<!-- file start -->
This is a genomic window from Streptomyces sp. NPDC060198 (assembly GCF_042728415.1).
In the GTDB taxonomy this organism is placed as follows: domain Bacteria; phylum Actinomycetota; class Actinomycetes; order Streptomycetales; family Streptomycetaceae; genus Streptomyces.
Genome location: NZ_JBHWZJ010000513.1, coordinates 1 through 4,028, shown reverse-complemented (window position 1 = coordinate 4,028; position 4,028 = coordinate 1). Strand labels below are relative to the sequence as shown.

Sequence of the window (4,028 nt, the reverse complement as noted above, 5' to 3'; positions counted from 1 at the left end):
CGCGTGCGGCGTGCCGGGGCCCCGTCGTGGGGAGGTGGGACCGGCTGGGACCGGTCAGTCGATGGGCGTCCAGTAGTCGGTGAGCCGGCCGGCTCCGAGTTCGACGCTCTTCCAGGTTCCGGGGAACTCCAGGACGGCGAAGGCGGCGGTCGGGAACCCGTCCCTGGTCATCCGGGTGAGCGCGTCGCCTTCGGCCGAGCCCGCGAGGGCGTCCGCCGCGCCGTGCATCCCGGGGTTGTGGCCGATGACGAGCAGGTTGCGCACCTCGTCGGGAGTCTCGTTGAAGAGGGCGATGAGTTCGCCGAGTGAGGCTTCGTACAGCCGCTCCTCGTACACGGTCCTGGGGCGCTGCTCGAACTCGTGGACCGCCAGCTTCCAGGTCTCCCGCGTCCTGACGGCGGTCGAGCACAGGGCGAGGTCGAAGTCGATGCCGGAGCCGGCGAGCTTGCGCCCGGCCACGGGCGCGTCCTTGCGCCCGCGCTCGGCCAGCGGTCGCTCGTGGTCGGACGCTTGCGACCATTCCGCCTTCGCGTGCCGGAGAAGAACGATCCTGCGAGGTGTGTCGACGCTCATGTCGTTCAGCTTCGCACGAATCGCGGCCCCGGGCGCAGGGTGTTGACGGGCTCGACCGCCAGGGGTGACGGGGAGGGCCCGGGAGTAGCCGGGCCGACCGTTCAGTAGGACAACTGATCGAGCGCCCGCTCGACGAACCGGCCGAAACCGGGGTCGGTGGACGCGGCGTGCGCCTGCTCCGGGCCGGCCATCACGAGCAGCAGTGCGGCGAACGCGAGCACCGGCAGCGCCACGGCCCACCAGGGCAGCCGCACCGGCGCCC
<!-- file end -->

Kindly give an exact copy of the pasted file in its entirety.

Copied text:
This is a genomic window from Streptomyces sp. NPDC060198 (assembly GCF_042728415.1).
In the GTDB taxonomy this organism is placed as follows: domain Bacteria; phylum Actinomycetota; class Actinomycetes; order Streptomycetales; family Streptomycetaceae; genus Streptomyces.
Genome location: NZ_JBHWZJ010000513.1, coordinates 1 through 4,028, shown reverse-complemented (window position 1 = coordinate 4,028; position 4,028 = coordinate 1). Strand labels below are relative to the sequence as shown.

Sequence of the window (4,028 nt, the reverse complement as noted above, 5' to 3'; positions counted from 1 at the left end):
CGCGTGCGGCGTGCCGGGGCCCCGTCGTGGGGAGGTGGGACCGGCTGGGACCGGTCAGTCGATGGGCGTCCAGTAGTCGGTGAGCCGGCCGGCTCCGAGTTCGACGCTCTTCCAGGTTCCGGGGAACTCCAGGACGGCGAAGGCGGCGGTCGGGAACCCGTCCCTGGTCATCCGGGTGAGCGCGTCGCCTTCGGCCGAGCCCGCGAGGGCGTCCGCCGCGCCGTGCATCCCGGGGTTGTGGCCGATGACGAGCAGGTTGCGCACCTCGTCGGGAGTCTCGTTGAAGAGGGCGATGAGTTCGCCGAGTGAGGCTTCGTACAGCCGCTCCTCGTACACGGTCCTGGGGCGCTGCTCGAACTCGTGGACCGCCAGCTTCCAGGTCTCCCGCGTCCTGACGGCGGTCGAGCACAGGGCGAGGTCGAAGTCGATGCCGGAGCCGGCGAGCTTGCGCCCGGCCACGGGCGCGTCCTTGCGCCCGCGCTCGGCCAGCGGTCGCTCGTGGTCGGACGCTTGCGACCATTCCGCCTTCGCGTGCCGGAGAAGAACGATCCTGCGAGGTGTGTCGACGCTCATGTCGTTCAGCTTCGCACGAATCGCGGCCCCGGGCGCAGGGTGTTGACGGGCTCGACCGCCAGGGGTGACGGGGAGGGCCCGGGAGTAGCCGGGCCGACCGTTCAGTAGGACAACTGATCGAGCGCCCGCTCGACGAACCGGCCGAAACCGGGGTCGGTGGACGCGGCGTGCGCCTGCTCCGGGCCGGCCATCACGAGCAGCAGTGCGGCGAACGCGAGCACCGGCAGCGCCACGGCCCACCAGGGCAGCCGCACCGGCGCCC